Live review: Identity Festival at Aaron’s Lakewood Amphitheatre in Atlanta, 8/23/11
The shaking ground you felt and that thumping you heard last Tuesday was not a result of the earthquake. It was a special collection of electronic artists and DJs cranking it up to 11 on the volume dial. Lakewood Amphitheatre was host to the Identity Festival, a loud and raging affair sponsored by Skullcandy. It was also hot. For those not in the covered seat area for the main stage, it was even hotter. The Advent Stage was located in the parking lot. And with Atlanta temps hitting the mid-90s, it was a cooker.
One of the early acts to hit the stage was Afrobeta. Hailing from Miami, the avant-dance duo are Cuci Amador and Tony Smurphio. Sadly, their set was scheduled a bit before the students and workers of Atlanta stormed Lakewood, so a smattering of fans were present. Their energy and enthusiasm were there, as well as some very danceable music. But it was early. “Hey Atlanta,” Cuci yelled, “Do you guys party? Maybe? After the valium wears off?” This comment could have resulted from frustration, but it was fair. Later, Cuci told the Atlanta Music Examiner, “No, we weren’t upset! We’re new and not many people have even heard of us. It’s great to be on this tour. I just like messing with people.”
The Afrobeta set was a spirited one, featuring the new addictive single, “Play House” from the forthcoming Under the Streets (Aug. 30 on Do IT). A true highlight of the set was their electronic and excellent cover of Nirvana’s “Lithium.” They should put this one on a record.
The New York collective Hercules and Love Affair offered listeners some wonderfully wild songs. Again, playing to a small audience can be challenging, but they performed as if to a crowd of 20,000. Touring in support of their impressive new release Blue Songs (Moshi Moshi Records), the group inspired much dancing, sounding at times like a modern day version of Erasure (but with tremendous vocals).
Holy Ghost! brought there electronica-meets-eighties sound to the festival. While still playing to a somewhat thin crowd, these New Yorkers showed us why they’re one of the hottest bands out there today. The band – headed up by Nick Millhiser and Alex Frankel are out on the road with the Identity Fest playing terrific selections from their latest self-titled release (DFA Records) including “Do It Again,” “Static On The Wire,” “Hold On” and the terrific “Wait And See.”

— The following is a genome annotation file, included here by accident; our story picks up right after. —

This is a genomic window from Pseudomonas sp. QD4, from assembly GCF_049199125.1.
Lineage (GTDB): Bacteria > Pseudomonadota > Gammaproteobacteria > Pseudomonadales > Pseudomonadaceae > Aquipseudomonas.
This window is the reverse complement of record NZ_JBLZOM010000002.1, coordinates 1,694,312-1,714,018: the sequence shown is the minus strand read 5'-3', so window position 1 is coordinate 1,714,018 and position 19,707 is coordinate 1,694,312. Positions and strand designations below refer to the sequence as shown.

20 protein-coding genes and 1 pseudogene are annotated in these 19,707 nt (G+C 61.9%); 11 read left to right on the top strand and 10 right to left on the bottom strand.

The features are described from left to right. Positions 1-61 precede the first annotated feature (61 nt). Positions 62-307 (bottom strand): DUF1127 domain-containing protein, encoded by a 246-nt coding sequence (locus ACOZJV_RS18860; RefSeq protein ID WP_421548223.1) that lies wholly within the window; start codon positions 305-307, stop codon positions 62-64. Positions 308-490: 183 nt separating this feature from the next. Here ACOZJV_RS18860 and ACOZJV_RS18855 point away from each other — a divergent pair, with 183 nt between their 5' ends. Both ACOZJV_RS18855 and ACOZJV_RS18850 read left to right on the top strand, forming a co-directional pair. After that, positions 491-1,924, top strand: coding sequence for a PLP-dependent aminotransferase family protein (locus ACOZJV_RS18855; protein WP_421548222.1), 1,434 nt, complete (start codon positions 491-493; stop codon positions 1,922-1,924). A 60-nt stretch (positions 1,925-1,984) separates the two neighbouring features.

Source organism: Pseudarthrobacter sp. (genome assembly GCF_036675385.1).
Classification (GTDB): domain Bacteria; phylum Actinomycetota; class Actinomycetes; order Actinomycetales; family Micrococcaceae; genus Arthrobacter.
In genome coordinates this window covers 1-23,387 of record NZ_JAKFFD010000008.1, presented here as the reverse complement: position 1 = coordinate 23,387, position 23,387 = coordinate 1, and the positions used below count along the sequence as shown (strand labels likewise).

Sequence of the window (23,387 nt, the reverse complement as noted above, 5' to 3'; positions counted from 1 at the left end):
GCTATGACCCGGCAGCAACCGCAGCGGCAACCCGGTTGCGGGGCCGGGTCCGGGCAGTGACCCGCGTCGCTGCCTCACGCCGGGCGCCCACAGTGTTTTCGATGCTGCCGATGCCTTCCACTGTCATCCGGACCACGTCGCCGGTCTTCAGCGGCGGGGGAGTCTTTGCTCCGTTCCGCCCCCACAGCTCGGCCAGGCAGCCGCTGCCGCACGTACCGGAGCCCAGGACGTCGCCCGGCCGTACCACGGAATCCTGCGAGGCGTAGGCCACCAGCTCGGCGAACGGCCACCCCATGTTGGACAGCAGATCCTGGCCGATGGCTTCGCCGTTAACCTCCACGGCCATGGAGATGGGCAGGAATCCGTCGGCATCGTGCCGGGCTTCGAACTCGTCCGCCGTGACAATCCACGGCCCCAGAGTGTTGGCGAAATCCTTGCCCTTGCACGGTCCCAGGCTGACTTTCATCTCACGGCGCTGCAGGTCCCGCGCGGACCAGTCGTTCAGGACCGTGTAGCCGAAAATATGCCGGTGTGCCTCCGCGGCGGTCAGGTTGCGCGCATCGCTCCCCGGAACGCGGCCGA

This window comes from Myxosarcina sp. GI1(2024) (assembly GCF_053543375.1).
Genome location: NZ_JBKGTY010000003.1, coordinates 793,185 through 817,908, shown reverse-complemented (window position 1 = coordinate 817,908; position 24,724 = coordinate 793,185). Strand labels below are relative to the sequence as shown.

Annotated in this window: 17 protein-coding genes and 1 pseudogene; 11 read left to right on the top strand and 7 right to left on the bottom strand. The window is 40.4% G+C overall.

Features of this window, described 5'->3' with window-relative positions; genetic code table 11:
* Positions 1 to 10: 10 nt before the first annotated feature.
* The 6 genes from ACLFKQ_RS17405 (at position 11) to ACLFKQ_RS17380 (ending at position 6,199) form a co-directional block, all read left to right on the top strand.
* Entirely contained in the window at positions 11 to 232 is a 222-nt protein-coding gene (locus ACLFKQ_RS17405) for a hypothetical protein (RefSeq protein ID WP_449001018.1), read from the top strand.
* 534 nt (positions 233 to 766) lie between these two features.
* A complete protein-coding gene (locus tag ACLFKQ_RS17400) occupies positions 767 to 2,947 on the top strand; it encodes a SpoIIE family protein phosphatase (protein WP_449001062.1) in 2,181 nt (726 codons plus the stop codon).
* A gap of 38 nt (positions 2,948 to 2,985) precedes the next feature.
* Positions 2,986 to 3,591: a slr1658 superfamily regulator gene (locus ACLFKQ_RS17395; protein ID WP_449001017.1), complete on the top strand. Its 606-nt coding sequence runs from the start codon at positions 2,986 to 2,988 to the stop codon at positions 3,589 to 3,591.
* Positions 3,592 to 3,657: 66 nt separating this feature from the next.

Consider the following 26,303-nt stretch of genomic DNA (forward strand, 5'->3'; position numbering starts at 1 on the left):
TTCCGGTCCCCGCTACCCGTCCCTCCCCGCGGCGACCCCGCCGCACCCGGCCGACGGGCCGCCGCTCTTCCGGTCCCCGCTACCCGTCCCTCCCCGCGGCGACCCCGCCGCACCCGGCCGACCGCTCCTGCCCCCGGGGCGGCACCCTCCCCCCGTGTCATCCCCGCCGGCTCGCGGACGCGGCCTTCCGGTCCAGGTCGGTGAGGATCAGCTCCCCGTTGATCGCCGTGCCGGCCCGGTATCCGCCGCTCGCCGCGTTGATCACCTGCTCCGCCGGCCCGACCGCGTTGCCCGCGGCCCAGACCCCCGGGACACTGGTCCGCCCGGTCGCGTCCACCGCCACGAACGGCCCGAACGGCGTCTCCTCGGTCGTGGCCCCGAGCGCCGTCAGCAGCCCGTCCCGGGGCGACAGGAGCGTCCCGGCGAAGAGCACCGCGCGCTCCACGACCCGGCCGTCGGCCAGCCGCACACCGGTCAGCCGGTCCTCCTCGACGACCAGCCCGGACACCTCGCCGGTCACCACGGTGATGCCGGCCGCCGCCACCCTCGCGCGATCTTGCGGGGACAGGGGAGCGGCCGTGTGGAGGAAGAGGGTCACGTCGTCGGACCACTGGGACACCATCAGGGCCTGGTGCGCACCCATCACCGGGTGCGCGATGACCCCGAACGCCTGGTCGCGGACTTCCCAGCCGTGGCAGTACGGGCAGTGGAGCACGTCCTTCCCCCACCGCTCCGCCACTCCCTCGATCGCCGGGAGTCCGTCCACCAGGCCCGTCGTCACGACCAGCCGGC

They took the small crowd in stride and played through the oppressive heat. You can catch them later in the fall in Atlanta at the Masquerade, according to lead singer Alex Frankel.
The Crystal Method, headed up by birthday boy Scott Kirkland along with Ken Jordan are pretty much the granddaddies of this tour, having been around since the early nineties. But by contrast, these guys had more energy than many of the newer artists combined. By the time they took the stage, the largest crowd of the day had gathered and more approached in a zombie-like state once the Crystal Method started their noise.
This is when the festival became a full-on rave. It’s good to know that these fortysomethings can still cause high school heads to explode. It was a mad house, in a happy sort of way. One of the highlights had to be their very first single, “Keep Hope Alive” from 1994. Between inviting 20 people (mostly female) onto the stage to take part in a light saber battle and jamming while wearing a storm trooper mask, Kirkland definitely had a great birthday. “I wasn’t born in Atlanta, but I met my wife here,” Kirkland said, further bonding with his erratic fans. As far as they were concerned, he was a native.
Many more bands graced the stages of the first annual Identity Festival, including DJ Shadow, Steve Aoki and The Disco Biscuits. Hopefully, next time it’ll be on a weekend and the masses will come.